First Published - July 9, 2012
One of the most important aspects of coffee cultivation, in addition to being vigilant about disease, is ensuring correct inputs for nutrition takes place. Pascale saw some of the different methods in use on the farms in Guatemala when she looked at coffee planting.
How coffee gets good nutrition?
Coffee trees need to receive essential nutrients. In Guatemala producers usually clear the area surrounding the coffee plant first, and then throw three neat handfuls of compost fertilizer and NPK (Nitrogen, Phosphorous & Potassium) around the base. Coffee plants are fertilized up to three times a year. The frequency mainly depends on the cash that producers have available to buy the products. Fertilizing is one of the most expensive activities for these producers.
In La Libertad and Todos Santos in Guatemala, coffee is grown in shade of other crops. The leaves that fall off the canopy trees also serve as an organic material to enrich the soil. Organic material is important because of the nutrients and mineral material that it returns to the earth.
If you understand Spanish then you can probably guess what is inside this structure, hidden away under a canopy from the sign on the top.
It is full of worms! Some producers in Todos Santos produce their own organic fertilizer. It is a cheap and convenient way of producing organic material. The biggest risk is not covering the infrastructure and giving the birds a nice dinner!
One of the frequently used components of this compost fertilizer is discarded cherry skins, which are removed during post-harvest processing of the beans.
Coffee plants, if properly tended, can continue to produce viable coffee cherries for up to thirty years. However, given that they can also take between three and four seasons to start producing fruits, it’s a case of investing now for reward later when starting out. An outbreak of disease can be devastating for producers, especially if the more mature trees which produce the bulk of the crop, are affected.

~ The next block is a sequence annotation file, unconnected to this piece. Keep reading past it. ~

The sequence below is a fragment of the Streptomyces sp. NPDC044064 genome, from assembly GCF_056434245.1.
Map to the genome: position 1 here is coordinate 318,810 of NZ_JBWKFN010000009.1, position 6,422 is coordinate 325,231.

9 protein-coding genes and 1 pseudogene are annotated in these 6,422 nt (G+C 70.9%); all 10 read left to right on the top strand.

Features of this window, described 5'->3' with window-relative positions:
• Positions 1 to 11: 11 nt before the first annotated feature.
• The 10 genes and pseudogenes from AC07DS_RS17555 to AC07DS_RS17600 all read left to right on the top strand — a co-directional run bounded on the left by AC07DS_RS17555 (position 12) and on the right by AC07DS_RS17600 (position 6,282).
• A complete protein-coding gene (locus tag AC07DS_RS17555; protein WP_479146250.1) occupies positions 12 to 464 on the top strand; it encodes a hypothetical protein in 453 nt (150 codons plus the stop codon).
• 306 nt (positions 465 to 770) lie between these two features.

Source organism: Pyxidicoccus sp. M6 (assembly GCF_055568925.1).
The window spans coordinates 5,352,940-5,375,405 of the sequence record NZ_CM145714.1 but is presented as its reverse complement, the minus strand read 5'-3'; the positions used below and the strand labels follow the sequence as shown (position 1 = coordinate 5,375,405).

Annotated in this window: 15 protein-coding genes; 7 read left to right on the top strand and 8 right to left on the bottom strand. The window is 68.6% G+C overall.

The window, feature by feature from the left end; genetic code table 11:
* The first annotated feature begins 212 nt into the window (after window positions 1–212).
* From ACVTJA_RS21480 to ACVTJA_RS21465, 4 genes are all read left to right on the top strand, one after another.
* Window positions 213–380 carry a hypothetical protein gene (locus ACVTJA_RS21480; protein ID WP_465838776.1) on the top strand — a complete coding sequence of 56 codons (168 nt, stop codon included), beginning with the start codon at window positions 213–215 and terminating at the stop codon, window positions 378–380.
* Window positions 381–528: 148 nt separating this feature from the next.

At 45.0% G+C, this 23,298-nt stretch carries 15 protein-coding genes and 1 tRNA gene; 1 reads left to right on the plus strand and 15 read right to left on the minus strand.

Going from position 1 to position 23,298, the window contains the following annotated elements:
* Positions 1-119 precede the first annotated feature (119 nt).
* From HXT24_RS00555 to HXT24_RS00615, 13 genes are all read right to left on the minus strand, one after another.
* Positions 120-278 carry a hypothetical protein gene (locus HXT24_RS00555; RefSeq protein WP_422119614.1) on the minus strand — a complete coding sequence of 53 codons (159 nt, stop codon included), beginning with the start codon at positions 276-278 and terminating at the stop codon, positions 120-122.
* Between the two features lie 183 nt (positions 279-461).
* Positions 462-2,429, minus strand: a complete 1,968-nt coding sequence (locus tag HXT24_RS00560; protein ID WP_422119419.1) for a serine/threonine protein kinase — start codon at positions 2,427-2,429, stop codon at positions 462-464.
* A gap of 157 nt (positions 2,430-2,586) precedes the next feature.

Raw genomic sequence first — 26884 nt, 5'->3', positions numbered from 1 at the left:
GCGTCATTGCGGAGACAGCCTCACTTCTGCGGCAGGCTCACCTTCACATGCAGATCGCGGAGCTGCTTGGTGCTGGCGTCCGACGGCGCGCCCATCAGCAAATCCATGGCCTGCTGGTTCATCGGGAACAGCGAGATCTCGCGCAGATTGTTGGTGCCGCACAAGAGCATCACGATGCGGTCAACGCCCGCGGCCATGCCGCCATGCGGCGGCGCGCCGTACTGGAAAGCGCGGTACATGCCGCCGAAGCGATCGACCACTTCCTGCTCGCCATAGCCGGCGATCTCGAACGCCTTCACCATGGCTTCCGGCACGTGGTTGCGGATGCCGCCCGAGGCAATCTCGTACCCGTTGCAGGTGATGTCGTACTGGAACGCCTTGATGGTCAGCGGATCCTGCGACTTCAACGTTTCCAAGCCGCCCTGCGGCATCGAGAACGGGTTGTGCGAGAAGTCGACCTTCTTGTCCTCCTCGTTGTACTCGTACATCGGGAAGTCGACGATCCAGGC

Commonly found diseases in coffee
Pascale found out more about some of the most common diseases that can affect coffee in Guatemala when she visited farms with ANACAFE.
Ojo De Gallo
Coffee is susceptible to disease such as Ojo de Gallo or Rooster’s Eye. In Huica, where we visited some parcels which are old in coffee terms (30-40 years) and therefore even more susceptible. We found many cases of Ojo de Gallo. This is a fungus, Mycena citricolor, that can severely harm the plant, but develops slowly. First, the leaves develop a marking pattern called “rooster eyes”, then the leaves will fall off and beans will be affected too and finally the cherries will rot on the tree. Severe crop loss may occur and less coffee means less income.
Ojo de Gallo can be prevented by proper management, since too much moisture & humidity promotes the development of the fungus. High rainfall and too high shade density preventing good air circulation are all contributing factors. Good fertilization and composting to ensure healthy plants also helps with prevention. If coffee parcels are old, the plants can also be removed or pruned to prevent further spread of the disease. Chemical anti fingus applications also can eliminate Ojo de Gallo, but prevention is preferred.
Mancha del Sol
Cultivating coffee is not easy. Although Ojo de Gallo is prevented by providing enough shade, too little can result in Mancha del Sol. They are also easily confused, although Mancha del Sol is characterized by the yellow circle around the black spot. Fortunately, producers in Guatemala do not have to combat diseases such as Roya de café (Hemileia Vastrix) which is one of the biggest problems in cultivating coffee in countries like Colombia – an outbreak can destroy up to 70% of a parcel.
We visited a group of producers in San Miguel Ixcahuacan and went with them to another co-operative at La Libertad. They visited parcels and then also worked with the cuppers from Esquipulas. These type of interactions are important, as producers are more likely to adapt cultivation practices recommended by visiting agronomists when they can see with their own eyes that these practices improve the conditions of the parcels. If you hear you will forget, if you see you will remember…
Producers share knowledge with the help of organisations such as ANACAFE and we at Union also run seminars and workshops for them. We believe it’s really important and we’ll be discussing the role of the co-operative in more detail next time!